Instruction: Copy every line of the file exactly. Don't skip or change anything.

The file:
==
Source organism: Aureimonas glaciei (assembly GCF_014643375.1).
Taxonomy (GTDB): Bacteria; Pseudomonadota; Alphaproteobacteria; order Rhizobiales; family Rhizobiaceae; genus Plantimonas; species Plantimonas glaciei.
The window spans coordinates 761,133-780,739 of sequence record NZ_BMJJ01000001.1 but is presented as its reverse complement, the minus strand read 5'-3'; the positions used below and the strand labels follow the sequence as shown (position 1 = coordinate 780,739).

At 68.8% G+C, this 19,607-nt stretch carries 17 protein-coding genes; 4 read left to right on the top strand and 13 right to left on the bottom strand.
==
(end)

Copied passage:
Source organism: Aureimonas glaciei (assembly GCF_014643375.1).
Taxonomy (GTDB): Bacteria; Pseudomonadota; Alphaproteobacteria; order Rhizobiales; family Rhizobiaceae; genus Plantimonas; species Plantimonas glaciei.
The window spans coordinates 761,133-780,739 of sequence record NZ_BMJJ01000001.1 but is presented as its reverse complement, the minus strand read 5'-3'; the positions used below and the strand labels follow the sequence as shown (position 1 = coordinate 780,739).

At 68.8% G+C, this 19,607-nt stretch carries 17 protein-coding genes; 4 read left to right on the top strand and 13 right to left on the bottom strand.